Lindy Morrison, drummer with critically-revered group the Go-Betweens and a tireless advocate for artists and people working in the music industry, is this year’s recipient of the prestigious Ted Albert Award For Outstanding Services To Australian Music.
Morrison will be on hand to receive the accolade June 23 at a ceremony to mark the APRA Music Awards. For the first time in its 32-year history, the APRAs will be held in Brisbane, the city where the Go-Betweens formed. The venue for this year’s gala, Brisbane City Hall, is roughly 2km from the Go Between Bridge, which was named in the band’s honor.
The Ted Albert Award is one of the Australian music industry’s highest honors, and is decided by the APRA board of writer and publisher directors. Morrison is recognized for her “outstanding achievements as a performer, and her advocacy work for musicians.” Those traits were also noted when she received an Order of Australia Medal in 2013.
Morrison’s commitments to the music industry are many and varied. She’s the National Welfare Coordinator of music industry charity Support Act Limited, and she has sat on the board of Phonographic Performance Company of Australia (PPCA) for 20 years, representing artists.
Her work includes advocating for copyright law reform, and she teaches copyright at Sydney Institute Music. She’s also author of the short workbook and video “Australian Women in Rock and Pop Music,” and she’s musical director of community band The Junction House Band.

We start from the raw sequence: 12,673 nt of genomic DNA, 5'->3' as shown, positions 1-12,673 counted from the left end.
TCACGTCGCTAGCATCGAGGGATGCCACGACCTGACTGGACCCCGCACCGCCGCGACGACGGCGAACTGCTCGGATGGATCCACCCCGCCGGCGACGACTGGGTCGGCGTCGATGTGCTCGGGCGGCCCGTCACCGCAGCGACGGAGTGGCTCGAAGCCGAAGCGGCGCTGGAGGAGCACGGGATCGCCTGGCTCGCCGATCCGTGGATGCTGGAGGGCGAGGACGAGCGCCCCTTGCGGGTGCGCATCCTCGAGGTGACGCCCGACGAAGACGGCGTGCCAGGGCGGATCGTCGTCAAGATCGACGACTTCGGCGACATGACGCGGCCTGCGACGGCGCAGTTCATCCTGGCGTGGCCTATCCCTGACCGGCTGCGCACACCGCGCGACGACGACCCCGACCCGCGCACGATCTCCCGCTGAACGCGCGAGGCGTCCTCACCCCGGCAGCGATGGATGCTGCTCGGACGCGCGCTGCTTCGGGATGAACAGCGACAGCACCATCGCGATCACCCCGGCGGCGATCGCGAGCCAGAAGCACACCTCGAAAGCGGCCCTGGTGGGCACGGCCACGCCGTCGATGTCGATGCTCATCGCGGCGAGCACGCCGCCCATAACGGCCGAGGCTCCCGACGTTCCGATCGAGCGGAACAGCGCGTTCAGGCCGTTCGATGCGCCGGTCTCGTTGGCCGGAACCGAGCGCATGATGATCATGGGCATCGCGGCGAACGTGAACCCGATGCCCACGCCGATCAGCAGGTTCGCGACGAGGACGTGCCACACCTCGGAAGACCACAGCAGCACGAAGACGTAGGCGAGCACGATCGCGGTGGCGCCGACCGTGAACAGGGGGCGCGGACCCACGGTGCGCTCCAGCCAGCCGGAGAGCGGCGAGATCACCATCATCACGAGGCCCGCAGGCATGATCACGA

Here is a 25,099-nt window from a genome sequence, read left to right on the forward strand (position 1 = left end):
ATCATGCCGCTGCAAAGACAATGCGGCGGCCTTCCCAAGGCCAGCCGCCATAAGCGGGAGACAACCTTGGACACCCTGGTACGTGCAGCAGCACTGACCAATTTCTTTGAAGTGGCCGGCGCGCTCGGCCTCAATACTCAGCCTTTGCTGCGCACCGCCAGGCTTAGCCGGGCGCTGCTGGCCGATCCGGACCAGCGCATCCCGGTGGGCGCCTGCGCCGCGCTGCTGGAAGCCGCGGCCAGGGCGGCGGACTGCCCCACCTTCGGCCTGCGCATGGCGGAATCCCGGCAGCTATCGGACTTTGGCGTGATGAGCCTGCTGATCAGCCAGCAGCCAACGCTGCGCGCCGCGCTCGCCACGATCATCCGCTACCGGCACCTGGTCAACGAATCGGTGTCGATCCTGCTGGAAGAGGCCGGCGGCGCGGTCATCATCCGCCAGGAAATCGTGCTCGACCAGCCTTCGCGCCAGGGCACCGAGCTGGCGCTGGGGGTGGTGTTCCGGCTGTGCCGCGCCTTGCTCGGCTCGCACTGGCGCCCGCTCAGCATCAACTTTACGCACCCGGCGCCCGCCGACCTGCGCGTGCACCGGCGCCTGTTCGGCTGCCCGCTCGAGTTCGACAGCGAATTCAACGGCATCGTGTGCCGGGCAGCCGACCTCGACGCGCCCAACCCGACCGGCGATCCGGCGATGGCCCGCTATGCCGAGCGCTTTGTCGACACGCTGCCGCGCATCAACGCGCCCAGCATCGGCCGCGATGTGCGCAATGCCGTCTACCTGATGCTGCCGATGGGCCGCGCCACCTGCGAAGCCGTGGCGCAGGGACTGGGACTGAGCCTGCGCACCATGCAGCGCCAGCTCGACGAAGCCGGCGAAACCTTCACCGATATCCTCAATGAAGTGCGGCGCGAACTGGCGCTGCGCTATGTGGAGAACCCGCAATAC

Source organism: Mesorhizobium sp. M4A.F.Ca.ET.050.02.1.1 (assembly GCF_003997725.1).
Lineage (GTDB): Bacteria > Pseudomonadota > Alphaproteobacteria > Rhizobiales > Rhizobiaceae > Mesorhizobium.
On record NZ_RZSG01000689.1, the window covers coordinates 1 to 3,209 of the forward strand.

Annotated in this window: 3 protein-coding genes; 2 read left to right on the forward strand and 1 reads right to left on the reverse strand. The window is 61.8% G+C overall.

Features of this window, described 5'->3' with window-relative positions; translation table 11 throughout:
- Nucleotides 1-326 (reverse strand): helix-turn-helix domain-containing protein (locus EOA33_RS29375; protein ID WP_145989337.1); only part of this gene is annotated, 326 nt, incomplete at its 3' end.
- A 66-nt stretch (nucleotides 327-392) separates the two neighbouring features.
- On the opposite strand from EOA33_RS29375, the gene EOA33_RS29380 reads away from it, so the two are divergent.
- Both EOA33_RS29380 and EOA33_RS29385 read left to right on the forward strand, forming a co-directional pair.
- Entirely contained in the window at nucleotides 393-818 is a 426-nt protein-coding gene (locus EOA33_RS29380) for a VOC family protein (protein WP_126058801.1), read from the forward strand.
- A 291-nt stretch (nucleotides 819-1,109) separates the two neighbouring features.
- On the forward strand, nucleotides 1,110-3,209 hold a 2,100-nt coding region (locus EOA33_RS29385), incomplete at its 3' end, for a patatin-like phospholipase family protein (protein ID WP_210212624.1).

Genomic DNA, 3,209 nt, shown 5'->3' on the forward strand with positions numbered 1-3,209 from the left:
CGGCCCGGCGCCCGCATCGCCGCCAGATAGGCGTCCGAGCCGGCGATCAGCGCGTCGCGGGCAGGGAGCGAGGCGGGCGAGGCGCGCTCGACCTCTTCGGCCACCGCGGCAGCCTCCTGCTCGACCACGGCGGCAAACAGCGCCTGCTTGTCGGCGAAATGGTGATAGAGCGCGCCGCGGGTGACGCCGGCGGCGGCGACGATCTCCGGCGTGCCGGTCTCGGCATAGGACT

Morrison got her start in the business as drummer with the celebrated folk-pop band the Go-Betweens. Although praised by music critics at home and abroad for their melodic and bittersweet song-craft on such works as “Streets of Your Town,” “Cattle and Cane” and “Spring Rain,” the band surprisingly never achieved the matching chart success.
“Cattle and Cane” was selected by APRA in 2001 as one of the Top 30 Australian songs of all time.
“She’s a great drummer,” comments Go-Betweens co-founder Robert Forster in a statement to announce the award. “And when a good deed is done in the music industry, Lindy Morrison’s name is usually attached.”
On the night, Morrison will become a member of an elite club which includes AC/DC’s Angus & Malcolm Young, promoter Michael Chugg, late country music legend Slim Dusty, veteran singer-songwriter Paul Kelly, Pink’s manager Roger Davies, Sony Music Australia’s longtime chairman/CEO Denis Handlin and last year’s honorees, the Seekers.
“I am grateful to receive this award from APRA/AMCOS, as I have long been an admirer of Albert’s – a music company supporting the finest Australian songwriters and musicians,” comments Morrison. “To be acknowledged for my contribution is a great honor, because I love my work with the music industry’s own charity Support Act, playing music, teaching and working towards copyright law reform.”